"I had heard the parties in detail in this case on 28-11-1985 at Patiala and the orders were reserved. The records were also examined. From the record it is clear that the area B B was mostly Banjar and 1396 - 7 Qadim and was in the individual possession of the khewatdars as, according to the entries in the jamabandi in the cultivation column, it was Maqbooza Malkan and in the column pertaining to assessment to land revenue it is mentioned as Bile Lagaan Bawaja Qabza Sabqa Hissedari. From the record it has been observed that a number of right holders including Sh. Mangal Singh, etc, had got the area transferred to their proprietorship on the score of their possession vide mutation Nos. 376, 514 and 490 etc. The plea of the petitioners that mutation No. 386. transferring the land belonging to the petitioners in the name of the Gram Panchayat did not satisfy the ingredients of S.2(g) of the Village Common Lands Act and, as such, could not be transferred in the name of the Gram Panchayat. The learned counsel for the petitioners also pointed out that according to citation 1977 Pun LJ 276 (FB), this land could not be transferred to the name of the Gram Panchayat as this area was not in use for common purposes. The learned counsel for the respondent (Gram Panchayat) could not rebut the pleas taken up by the learned counsel for the petitioners. It is admitted by the respondent Gram Panchayat that the area which is liable to be distributed was originally entered as Shamlat deh Hassab Rasad Zer Khewat and, in the cultivation column, it is entered as Maqbooza Malkhan. Evidently, it was not used for common purposes. That being so, the area which was not being used for common purposes, could not be transferred to the name of the Gram Panchayat u/s 2(g) of the Village Common Lands Act and the consolidation authorities had no right or power to change the title of the land. They should have kept this area in the name of Shamlat Deh Hassab Rasad Zar Khewat and, in the cultivation column, it should have been entered as Maqbooza Malkan. The consolidation authorities had further no jurisdiction to break the possessions of the individual Ghair-Morrowsis who were in possession of the Shamlat Deh Hassab Rassad Zar Khewat. Mutation No. 386 is certainly illegal as it was not sanctioned under any specific authority' nor it was done in accordance with the law. From the record, it is clear that the total area reserved for the Gram Panchayat in the consolidation scheme is 38K-18M and the Panchayat was not entitled to anything more than this. The provisions of the scheme are sacrosanct. The rest of the area shall have to be restored to the Shamlat Deh Hassab Rasad Zer Khewat as per the original record inherited by the consolidation Department. Since the revenue record is inherited by the Consolidation Department indicating this area to be Shamlat Deh Hassab Rasad Zer Khewat, the plea of the petitioners that this should be distributed amongst the shareholders cannot be resisted on any valid ground. That being so, the area measuring 2263K-16M but excluding area used for common purposes during consolidation proceedings should be distributed amongst the share-holders as per provisions contained in the jamabandi of 1951-52, which is the only authentic document inherited by the Consolidation Department. Since mutation No. 386 dt.12-06-56 is illegal and non est and it cannot form the basis of conferring any right or title, it has to be ignored and is ignored accordingly."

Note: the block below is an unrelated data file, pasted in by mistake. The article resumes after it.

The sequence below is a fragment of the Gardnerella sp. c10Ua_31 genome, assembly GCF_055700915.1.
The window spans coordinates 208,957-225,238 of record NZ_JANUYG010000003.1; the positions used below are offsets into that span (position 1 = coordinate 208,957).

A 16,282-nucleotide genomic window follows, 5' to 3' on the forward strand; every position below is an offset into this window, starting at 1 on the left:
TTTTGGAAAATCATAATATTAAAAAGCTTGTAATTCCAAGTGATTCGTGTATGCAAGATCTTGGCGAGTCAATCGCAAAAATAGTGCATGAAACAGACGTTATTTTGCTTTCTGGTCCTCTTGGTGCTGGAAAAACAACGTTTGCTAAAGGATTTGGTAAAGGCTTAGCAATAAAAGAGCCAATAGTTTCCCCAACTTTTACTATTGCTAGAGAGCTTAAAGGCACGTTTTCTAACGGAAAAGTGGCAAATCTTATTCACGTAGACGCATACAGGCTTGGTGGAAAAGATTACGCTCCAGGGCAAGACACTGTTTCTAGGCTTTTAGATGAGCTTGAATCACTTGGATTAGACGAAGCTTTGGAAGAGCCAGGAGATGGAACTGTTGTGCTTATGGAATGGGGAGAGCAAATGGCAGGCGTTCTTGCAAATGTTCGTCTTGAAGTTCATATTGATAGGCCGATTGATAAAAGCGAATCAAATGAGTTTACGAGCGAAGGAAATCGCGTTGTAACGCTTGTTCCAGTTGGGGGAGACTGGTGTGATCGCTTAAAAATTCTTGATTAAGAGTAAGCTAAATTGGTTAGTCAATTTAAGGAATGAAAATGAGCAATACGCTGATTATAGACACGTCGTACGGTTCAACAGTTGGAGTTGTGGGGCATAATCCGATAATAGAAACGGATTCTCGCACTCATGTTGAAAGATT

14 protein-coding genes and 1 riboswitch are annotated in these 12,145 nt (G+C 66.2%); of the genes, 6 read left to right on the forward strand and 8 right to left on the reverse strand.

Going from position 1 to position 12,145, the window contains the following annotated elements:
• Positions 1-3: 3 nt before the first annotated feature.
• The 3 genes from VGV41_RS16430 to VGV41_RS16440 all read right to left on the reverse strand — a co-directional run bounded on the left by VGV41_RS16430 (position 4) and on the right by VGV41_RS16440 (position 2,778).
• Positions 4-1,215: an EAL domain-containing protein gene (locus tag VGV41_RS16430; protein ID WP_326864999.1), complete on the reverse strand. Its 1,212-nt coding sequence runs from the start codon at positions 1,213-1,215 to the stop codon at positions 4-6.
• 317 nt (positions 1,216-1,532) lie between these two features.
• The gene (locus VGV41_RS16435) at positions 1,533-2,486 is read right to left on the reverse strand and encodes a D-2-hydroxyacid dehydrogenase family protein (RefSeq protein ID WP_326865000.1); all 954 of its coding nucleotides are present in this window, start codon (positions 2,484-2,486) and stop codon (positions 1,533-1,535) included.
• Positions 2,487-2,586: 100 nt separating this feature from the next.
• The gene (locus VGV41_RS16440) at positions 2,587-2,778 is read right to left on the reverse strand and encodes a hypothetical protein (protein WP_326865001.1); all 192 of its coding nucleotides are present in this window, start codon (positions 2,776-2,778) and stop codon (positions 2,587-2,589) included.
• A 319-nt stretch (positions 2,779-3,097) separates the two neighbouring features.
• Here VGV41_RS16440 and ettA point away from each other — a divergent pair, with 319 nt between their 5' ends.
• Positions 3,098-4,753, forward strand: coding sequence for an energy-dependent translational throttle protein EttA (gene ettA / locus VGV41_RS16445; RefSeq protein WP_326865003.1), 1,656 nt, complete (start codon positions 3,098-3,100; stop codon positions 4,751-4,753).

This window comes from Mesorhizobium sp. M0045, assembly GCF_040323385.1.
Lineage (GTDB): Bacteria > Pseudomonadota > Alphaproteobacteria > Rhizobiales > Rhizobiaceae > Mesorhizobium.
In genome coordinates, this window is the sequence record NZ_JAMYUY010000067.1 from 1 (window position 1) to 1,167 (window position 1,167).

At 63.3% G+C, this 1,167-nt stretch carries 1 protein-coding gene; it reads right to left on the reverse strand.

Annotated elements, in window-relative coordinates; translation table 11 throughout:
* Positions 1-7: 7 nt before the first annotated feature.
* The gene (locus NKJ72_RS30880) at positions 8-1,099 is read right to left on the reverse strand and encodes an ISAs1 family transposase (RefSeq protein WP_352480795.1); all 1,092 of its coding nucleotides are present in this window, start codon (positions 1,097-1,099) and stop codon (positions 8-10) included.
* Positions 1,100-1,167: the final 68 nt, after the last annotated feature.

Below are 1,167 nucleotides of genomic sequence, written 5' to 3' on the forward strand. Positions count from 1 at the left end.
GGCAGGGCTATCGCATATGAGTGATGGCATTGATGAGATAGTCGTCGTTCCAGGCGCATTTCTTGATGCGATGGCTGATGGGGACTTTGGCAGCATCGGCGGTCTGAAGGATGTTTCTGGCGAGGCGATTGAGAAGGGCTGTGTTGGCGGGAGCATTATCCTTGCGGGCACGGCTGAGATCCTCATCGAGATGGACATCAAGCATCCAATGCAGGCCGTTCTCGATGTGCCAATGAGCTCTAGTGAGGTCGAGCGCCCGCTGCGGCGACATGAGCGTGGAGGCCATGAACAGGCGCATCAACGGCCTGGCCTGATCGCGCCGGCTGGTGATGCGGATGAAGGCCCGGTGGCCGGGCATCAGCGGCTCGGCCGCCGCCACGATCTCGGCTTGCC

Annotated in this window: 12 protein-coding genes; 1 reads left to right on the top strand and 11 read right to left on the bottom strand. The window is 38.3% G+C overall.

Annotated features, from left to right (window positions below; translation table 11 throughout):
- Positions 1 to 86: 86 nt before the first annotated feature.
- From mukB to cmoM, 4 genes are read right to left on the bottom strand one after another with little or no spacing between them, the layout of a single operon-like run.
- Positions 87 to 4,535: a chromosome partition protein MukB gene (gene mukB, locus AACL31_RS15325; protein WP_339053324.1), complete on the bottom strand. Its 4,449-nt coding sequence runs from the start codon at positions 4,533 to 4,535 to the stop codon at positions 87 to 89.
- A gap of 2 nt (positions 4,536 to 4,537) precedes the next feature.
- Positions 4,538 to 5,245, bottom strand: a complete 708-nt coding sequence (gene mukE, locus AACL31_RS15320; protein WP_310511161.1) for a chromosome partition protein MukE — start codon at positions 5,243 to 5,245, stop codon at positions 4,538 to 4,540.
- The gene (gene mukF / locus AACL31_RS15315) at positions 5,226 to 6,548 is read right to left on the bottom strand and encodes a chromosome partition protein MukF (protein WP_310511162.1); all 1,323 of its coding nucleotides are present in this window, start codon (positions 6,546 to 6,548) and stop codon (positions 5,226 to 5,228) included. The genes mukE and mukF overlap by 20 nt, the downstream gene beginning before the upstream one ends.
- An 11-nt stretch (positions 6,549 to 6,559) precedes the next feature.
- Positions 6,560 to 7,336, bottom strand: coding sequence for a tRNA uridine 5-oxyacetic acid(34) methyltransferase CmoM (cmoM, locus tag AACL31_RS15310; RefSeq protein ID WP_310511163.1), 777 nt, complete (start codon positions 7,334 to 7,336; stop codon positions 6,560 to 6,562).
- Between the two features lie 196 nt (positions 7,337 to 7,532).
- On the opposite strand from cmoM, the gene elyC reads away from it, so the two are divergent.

No material has been placed before us to hold that the finding arrived at by the Director. Consolidation of Holdings, on an appraisal of the revenue record is vitiated. We do not find any infirmity or illegality in the order of the Director of Consolidation of Holdings holding that the land is not Shamlat deh. Resultantly, it did not vest in the Panchayat. Moreover, the banjar and banjar qadim land will be deemed to be in possession of the owners till the contrary is proved. The land was in possession of the proprietors as per their shares in the Khewat. Apart from this, an error of law which is apparent on the face of record can be corrected by a writ, but not an error of fact, however, grave it may appear to be. In this connection, the observations of the Supreme Court in Syed Yakoob v. K.S. Radhakrishnan , AIR 1964 SC 477 are very relevant. Their Lordships of the Supreme Court, while dealing with this question, were pleased to observe as under :-